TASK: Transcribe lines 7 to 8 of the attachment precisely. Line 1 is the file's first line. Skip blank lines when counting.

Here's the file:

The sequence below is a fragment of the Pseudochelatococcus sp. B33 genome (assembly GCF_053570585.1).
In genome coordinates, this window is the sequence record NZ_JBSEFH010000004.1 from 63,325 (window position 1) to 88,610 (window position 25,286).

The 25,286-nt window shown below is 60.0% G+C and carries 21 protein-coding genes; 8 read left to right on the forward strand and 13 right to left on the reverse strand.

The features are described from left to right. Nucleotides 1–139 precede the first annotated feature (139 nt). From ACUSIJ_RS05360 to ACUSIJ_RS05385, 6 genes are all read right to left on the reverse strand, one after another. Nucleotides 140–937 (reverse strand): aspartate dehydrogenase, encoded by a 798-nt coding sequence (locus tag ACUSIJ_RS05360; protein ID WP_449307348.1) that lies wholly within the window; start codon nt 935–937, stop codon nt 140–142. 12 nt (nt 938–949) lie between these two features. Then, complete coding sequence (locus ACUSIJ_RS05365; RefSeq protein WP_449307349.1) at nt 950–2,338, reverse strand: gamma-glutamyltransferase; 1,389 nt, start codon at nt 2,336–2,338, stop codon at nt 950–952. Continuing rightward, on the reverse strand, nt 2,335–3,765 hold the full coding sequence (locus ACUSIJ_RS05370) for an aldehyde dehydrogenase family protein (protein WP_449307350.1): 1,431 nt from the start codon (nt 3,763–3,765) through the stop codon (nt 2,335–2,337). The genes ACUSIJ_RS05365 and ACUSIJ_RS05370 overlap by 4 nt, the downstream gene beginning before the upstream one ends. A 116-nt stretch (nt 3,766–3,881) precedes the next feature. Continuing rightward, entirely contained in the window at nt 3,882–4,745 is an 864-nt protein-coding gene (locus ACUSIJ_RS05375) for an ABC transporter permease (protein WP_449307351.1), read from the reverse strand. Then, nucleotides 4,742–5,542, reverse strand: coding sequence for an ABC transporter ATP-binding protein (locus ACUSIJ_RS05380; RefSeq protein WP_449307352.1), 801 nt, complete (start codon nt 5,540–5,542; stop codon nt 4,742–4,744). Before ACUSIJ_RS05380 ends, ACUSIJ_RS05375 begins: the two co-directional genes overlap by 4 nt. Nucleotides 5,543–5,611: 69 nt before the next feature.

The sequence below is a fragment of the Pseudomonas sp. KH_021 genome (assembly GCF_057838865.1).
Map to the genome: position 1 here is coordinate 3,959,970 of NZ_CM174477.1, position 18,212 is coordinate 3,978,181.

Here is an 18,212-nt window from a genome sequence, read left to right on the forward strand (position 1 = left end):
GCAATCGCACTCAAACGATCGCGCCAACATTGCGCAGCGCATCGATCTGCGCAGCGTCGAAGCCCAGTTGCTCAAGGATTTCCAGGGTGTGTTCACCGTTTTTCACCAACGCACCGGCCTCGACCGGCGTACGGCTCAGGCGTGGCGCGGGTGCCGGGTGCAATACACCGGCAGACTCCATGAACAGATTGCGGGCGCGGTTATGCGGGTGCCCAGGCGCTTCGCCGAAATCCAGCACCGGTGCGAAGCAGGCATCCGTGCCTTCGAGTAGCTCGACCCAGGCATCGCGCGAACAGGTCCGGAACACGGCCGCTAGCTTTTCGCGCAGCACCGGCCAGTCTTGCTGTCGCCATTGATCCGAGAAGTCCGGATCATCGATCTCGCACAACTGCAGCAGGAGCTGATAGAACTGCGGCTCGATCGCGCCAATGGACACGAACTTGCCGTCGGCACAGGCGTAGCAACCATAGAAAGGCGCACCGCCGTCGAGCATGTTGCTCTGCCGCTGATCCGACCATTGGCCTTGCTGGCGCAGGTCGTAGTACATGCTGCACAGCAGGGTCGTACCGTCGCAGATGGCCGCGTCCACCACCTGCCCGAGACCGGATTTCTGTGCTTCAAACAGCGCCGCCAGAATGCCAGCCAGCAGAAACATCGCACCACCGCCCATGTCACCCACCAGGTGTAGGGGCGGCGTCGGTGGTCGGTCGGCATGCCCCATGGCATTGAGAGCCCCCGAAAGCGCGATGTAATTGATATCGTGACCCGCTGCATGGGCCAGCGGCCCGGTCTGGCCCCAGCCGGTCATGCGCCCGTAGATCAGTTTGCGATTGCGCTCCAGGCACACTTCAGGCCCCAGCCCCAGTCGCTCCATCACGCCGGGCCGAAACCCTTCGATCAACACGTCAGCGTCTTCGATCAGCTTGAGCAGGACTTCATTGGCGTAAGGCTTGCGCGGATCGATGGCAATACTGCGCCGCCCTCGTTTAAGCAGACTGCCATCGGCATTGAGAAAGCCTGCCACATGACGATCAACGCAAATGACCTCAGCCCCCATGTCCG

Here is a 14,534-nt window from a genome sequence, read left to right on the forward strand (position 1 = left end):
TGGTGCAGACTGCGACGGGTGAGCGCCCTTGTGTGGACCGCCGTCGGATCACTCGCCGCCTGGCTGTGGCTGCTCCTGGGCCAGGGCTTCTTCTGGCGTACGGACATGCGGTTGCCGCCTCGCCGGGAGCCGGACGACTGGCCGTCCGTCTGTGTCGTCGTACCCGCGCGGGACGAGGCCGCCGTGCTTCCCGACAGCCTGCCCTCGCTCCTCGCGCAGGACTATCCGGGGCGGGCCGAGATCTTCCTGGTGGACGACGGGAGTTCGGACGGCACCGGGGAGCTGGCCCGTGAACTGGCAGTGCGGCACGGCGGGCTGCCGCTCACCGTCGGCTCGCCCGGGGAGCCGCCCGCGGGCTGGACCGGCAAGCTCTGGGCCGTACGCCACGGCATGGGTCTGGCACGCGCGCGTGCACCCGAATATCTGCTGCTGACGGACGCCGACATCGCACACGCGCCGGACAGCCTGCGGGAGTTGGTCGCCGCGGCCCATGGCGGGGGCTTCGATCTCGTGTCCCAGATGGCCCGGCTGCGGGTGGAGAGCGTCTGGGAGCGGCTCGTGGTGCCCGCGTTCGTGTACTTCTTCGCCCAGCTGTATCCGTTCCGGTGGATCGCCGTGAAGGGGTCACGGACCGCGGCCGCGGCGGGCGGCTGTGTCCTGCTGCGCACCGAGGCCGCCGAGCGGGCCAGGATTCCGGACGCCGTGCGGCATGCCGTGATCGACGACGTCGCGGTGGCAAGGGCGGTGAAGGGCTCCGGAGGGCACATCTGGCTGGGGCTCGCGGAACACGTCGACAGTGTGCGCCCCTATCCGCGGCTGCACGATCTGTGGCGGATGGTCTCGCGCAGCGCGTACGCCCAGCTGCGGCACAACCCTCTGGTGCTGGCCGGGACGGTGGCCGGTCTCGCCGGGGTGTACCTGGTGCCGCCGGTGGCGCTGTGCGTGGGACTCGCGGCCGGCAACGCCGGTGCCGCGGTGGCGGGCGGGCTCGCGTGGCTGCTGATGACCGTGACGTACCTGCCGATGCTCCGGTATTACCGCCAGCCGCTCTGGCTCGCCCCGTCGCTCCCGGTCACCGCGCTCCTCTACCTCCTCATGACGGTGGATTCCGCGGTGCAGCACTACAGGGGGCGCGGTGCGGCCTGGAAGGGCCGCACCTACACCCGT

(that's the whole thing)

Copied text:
Here is an 18,212-nt window from a genome sequence, read left to right on the forward strand (position 1 = left end):
GCAATCGCACTCAAACGATCGCGCCAACATTGCGCAGCGCATCGATCTGCGCAGCGTCGAAGCCCAGTTGCTCAAGGATTTCCAGGGTGTGTTCACCGTTTTTCACCAACGCACCGGCCTCGACCGGCGTACGGCTCAGGCGTGGCGCGGGTGCCGGGTGCAATACACCGGCAGACTCCATGAACAGATTGCGGGCGCGGTTATGCGGGTGCCCAGGCGCTTCGCCGAAATCCAGCACCGGTGCGAAGCAGGCATCCGTGCCTTCGAGTAGCTCGACCCAGGCATCGCGCGAACAGGTCCGGAACACGGCCGCTAGCTTTTCGCGCAGCACCGGCCAGTCTTGCTGTCGCCATTGATCCGAGAAGTCCGGATCATCGATCTCGCACAACTGCAGCAGGAGCTGATAGAACTGCGGCTCGATCGCGCCAATGGACACGAACTTGCCGTCGGCACAGGCGTAGCAACCATAGAAAGGCGCACCGCCGTCGAGCATGTTGCTCTGCCGCTGATCCGACCATTGGCCTTGCTGGCGCAGGTCGTAGTACATGCTGCACAGCAGGGTCGTACCGTCGCAGATGGCCGCGTCCACCACCTGCCCGAGACCGGATTTCTGTGCTTCAAACAGCGCCGCCAGAATGCCAGCCAGCAGAAACATCGCACCACCGCCCATGTCACCCACCAGGTGTAGGGGCGGCGTCGGTGGTCGGTCGGCATGCCCCATGGCATTGAGAGCCCCCGAAAGCGCGATGTAATTGATATCGTGACCCGCTGCATGGGCCAGCGGCCCGGTCTGGCCCCAGCCGGTCATGCGCCCGTAGATCAGTTTGCGATTGCGCTCCAGGCACACTTCAGGCCCCAGCCCCAGTCGCTCCATCACGCCGGGCCGAAACCCTTCGATCAACACGTCAGCGTCTTCGATCAGCTTGAGCAGGACTTCATTGGCGTAAGGCTTGCGCGGATCGATGGCAATACTGCGCCGCCCTCGTTTAAGCAGACTGCCATCGGCATTGAGAAAGCCTGCCACATGACGATCAACGCAAATGACCTCAGCCCCCATGTCCG